Congratulations to Incase for a near-flawless introduction to the headphone marketplace. The $150 Sonic headphones are the company's first product, and their unique details demonstrate a forward-thinking R&D effort. A round of applause to the company for introducing new materials like memory foam and micro-fleece that surely have competitors wishing they thought of it first. The Sonics are light and comfortable to wear for hours at a time, and though they don't feature active noise-cancellation, Incase clearly understands the aural benefits of achieving a proper fit. If you only have room in your budget for one set of $150 headphones, the broad appeal of the Incase Sonic earns my endorsement.
Design and features
Incase seemed to draw inspiration from the Dieter Rams school of minimalism when designing the Sonic headphones, as it cleverly strips the chassis of all the weakest elements of a traditional headphone.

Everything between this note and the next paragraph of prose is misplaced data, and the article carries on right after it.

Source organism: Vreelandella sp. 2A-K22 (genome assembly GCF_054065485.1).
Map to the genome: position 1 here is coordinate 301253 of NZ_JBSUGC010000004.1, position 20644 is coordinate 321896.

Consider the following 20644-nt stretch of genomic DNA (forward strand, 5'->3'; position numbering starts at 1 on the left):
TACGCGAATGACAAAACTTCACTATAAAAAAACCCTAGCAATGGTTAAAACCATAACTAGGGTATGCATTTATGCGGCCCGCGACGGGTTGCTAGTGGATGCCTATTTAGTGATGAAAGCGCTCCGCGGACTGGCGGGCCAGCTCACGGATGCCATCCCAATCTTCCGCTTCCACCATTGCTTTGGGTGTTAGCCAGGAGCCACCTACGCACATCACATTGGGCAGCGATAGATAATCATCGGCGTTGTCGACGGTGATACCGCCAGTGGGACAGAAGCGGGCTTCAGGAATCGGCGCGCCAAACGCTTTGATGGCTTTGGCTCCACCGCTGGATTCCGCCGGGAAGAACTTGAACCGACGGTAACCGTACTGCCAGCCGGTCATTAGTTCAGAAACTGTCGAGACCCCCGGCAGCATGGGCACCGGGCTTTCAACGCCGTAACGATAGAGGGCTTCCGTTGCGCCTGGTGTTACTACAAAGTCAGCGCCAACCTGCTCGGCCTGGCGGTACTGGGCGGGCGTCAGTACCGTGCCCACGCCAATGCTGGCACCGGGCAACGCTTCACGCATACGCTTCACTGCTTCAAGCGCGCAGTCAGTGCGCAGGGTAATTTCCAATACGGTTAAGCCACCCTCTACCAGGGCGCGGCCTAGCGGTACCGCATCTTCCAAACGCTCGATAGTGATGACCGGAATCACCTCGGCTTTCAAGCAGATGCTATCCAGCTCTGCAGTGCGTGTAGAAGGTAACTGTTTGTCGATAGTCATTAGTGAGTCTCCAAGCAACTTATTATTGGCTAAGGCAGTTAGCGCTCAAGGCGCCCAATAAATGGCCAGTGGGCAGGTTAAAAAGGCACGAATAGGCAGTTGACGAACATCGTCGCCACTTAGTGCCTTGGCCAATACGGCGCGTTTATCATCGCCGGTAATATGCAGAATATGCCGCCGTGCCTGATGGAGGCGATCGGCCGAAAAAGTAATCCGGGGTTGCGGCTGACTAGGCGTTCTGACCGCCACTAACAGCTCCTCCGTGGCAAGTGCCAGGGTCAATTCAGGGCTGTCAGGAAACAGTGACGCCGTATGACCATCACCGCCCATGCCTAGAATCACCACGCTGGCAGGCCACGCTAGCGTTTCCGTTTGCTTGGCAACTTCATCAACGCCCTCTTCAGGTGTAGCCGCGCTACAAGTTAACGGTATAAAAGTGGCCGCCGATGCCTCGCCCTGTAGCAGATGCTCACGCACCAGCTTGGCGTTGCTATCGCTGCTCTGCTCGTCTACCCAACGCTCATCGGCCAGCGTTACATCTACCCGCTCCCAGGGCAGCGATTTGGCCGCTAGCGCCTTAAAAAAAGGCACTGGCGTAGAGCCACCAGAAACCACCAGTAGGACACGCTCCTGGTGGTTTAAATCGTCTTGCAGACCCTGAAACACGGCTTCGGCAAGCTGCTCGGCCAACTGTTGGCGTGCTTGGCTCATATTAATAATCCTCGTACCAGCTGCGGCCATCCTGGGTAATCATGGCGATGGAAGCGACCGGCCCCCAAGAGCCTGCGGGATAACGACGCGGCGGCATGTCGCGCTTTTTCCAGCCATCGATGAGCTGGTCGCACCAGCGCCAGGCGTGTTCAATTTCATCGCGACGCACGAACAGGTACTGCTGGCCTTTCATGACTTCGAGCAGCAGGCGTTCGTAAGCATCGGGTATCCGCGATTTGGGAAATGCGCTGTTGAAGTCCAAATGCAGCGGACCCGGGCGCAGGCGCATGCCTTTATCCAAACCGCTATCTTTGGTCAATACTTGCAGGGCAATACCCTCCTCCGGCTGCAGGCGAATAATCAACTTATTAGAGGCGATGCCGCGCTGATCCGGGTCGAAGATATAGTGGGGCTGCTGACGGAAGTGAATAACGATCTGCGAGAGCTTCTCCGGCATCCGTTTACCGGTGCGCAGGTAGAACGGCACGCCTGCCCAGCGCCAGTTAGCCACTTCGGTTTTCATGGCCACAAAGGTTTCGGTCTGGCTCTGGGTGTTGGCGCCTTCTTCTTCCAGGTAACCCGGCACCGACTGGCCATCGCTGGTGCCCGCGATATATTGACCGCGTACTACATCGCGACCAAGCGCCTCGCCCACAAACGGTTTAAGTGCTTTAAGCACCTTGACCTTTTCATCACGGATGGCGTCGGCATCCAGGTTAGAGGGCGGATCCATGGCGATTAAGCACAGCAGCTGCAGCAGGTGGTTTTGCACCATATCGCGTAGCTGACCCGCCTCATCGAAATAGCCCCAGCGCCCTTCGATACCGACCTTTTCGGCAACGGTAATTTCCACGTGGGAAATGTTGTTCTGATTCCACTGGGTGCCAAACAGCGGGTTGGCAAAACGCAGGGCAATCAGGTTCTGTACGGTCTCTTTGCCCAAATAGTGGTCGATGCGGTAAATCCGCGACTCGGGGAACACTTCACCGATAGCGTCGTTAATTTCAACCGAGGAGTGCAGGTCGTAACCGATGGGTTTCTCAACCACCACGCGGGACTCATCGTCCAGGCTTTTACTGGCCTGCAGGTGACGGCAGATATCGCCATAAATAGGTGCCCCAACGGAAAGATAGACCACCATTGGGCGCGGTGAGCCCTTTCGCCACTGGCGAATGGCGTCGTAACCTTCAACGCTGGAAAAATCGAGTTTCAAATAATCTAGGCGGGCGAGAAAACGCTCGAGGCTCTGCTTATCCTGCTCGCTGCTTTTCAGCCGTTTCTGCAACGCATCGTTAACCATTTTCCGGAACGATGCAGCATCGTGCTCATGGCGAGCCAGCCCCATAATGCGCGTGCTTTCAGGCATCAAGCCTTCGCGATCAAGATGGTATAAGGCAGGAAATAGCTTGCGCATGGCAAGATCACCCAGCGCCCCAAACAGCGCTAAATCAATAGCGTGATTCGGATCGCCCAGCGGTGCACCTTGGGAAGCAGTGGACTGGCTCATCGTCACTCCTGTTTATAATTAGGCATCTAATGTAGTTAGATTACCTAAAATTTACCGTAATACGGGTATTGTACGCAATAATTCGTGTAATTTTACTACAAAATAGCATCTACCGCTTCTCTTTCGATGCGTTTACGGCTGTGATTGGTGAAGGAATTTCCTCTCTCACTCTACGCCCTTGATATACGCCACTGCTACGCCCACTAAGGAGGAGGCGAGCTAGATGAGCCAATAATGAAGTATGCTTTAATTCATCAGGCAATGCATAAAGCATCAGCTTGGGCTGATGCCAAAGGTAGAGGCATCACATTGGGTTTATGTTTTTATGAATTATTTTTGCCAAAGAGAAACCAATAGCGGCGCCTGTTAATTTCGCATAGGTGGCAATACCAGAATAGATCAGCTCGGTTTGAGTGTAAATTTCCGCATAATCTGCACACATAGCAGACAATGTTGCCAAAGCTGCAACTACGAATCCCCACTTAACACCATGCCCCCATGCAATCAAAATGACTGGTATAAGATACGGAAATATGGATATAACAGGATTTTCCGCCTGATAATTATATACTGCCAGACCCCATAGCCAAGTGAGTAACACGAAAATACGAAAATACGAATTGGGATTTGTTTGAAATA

For example, the rubber-lined headband and earcups are built on a one-piece modular design that hides the notched adjustment brackets deep within the chassis. This way, the headphones don't fall victim to the exposed metal hinges on something like the insufferable Beats by Dre. Dre headphones, which creak and whimper under pressure.
Furthermore, Incase inspires another eureka moment by elongating the earcups into an oval that tapers at the bottom to mimic the shape of an ear. The adjustable nubs fit securely into the earcups yet still allow for a fully articulated rotation, and these two innovations work together to achieve a blissfully natural fit that makes me wonder why all earcups aren't modeled after ovals instead of circles.
Any traveling DJ will also tell you that the wire and plug are the most fragile part of any headphone, but Incase has the foresight to include two detachable 3.5-foot cords to match your color choice: primer, black, or gray paired with fluorescent blue, green, and gray mesh lining, respectively.